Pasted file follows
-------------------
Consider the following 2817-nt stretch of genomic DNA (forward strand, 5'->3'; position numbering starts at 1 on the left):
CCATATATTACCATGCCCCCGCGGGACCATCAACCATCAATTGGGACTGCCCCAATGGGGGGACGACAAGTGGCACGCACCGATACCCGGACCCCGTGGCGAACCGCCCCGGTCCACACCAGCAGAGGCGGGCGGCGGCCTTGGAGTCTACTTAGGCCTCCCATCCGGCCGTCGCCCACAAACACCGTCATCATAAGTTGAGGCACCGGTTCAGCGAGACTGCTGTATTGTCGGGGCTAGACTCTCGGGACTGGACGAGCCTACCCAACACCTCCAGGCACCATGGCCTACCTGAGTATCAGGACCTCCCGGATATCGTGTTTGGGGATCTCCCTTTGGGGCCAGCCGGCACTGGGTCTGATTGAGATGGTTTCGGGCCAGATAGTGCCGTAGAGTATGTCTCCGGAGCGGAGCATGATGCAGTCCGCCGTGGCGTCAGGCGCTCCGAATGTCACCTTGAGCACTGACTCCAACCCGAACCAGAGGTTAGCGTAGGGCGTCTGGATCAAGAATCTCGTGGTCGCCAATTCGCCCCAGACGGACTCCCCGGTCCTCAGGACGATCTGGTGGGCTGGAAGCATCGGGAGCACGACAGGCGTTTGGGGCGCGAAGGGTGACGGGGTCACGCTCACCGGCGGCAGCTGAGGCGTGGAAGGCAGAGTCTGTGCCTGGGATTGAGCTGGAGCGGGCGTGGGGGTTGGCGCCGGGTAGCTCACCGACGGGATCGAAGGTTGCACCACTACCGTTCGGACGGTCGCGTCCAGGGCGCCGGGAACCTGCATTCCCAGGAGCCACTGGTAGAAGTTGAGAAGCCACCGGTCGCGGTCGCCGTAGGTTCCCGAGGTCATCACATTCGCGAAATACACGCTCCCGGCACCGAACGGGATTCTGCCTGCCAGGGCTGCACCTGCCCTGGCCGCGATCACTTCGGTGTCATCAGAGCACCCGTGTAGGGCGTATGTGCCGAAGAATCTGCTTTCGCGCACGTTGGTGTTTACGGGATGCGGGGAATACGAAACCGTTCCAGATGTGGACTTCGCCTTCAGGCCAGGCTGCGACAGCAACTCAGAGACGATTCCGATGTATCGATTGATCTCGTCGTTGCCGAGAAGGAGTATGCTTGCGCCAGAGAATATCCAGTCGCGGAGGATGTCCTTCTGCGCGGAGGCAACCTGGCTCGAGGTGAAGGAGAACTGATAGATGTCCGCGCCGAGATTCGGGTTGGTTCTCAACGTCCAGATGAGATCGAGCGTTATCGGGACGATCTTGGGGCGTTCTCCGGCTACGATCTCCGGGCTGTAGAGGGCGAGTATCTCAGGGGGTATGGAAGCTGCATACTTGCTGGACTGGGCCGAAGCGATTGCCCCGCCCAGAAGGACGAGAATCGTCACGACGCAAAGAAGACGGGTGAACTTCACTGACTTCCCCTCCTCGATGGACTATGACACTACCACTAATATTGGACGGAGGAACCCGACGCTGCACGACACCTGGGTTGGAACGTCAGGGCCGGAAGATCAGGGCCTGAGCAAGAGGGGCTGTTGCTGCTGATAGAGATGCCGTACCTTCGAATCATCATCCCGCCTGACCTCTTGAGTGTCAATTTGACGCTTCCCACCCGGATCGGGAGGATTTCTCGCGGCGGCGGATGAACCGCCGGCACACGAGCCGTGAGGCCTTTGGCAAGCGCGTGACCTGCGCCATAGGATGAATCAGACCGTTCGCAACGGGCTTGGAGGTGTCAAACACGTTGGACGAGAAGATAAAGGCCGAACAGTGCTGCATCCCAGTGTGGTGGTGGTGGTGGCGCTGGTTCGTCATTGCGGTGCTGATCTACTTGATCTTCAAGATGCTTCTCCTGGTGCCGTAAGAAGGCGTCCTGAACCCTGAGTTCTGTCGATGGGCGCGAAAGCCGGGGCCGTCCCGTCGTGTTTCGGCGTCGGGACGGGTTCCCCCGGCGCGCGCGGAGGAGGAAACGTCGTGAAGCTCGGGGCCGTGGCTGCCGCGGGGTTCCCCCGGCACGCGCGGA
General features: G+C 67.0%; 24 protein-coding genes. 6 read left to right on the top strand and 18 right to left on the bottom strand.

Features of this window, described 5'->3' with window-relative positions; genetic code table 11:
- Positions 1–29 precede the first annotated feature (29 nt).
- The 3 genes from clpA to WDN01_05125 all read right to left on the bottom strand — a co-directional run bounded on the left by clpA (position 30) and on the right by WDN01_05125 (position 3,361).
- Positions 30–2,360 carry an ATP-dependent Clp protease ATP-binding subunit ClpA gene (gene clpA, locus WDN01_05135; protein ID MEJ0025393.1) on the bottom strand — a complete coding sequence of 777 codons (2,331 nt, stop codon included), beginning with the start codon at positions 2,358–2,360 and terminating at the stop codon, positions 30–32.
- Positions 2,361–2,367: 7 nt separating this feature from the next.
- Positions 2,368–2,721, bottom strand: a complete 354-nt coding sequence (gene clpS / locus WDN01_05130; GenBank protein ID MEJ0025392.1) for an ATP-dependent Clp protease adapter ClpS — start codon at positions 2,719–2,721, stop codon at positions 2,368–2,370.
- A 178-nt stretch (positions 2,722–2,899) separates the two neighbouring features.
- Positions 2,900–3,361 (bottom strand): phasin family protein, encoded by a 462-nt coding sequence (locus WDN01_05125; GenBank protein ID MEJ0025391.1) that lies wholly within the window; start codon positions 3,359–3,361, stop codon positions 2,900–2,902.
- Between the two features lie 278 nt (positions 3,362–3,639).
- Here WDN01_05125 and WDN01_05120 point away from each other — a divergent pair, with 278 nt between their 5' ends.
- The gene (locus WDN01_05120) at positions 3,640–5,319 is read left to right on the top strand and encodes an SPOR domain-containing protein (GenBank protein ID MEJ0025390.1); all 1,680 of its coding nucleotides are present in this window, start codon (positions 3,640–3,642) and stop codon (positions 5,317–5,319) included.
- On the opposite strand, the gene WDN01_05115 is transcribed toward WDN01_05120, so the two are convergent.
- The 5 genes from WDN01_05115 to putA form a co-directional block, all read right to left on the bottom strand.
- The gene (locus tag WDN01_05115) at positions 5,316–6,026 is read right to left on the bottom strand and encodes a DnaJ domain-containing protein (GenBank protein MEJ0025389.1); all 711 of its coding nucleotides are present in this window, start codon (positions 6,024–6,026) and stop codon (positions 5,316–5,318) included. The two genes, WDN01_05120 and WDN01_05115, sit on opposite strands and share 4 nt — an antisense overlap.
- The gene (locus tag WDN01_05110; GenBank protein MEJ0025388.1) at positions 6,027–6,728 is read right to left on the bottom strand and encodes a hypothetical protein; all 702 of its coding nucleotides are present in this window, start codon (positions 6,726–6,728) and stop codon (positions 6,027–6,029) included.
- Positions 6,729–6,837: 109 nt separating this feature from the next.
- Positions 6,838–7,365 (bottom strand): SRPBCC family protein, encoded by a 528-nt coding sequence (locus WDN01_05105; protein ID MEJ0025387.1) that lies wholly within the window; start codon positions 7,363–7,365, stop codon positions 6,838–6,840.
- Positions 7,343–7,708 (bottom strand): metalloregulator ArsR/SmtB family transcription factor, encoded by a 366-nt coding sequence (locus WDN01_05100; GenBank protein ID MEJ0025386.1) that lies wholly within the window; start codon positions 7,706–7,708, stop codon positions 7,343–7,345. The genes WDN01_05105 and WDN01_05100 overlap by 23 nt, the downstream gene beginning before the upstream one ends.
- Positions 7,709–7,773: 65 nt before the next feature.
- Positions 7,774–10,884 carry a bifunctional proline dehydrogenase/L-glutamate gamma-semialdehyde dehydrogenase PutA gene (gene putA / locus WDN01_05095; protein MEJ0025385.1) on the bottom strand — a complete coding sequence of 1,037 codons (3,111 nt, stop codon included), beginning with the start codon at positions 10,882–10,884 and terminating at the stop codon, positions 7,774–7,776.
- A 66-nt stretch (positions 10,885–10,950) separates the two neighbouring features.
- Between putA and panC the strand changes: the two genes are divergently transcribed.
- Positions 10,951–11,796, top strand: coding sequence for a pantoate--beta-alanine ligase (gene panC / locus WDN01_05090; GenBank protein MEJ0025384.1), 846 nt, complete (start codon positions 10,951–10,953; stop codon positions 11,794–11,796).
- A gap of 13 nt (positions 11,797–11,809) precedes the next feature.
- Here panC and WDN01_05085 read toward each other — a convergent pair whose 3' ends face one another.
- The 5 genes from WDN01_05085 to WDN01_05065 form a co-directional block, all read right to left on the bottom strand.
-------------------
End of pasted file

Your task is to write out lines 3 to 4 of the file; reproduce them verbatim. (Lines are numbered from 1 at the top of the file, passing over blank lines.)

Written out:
General features: G+C 67.0%; 24 protein-coding genes. 6 read left to right on the top strand and 18 right to left on the bottom strand.

Features of this window, described 5'->3' with window-relative positions; genetic code table 11: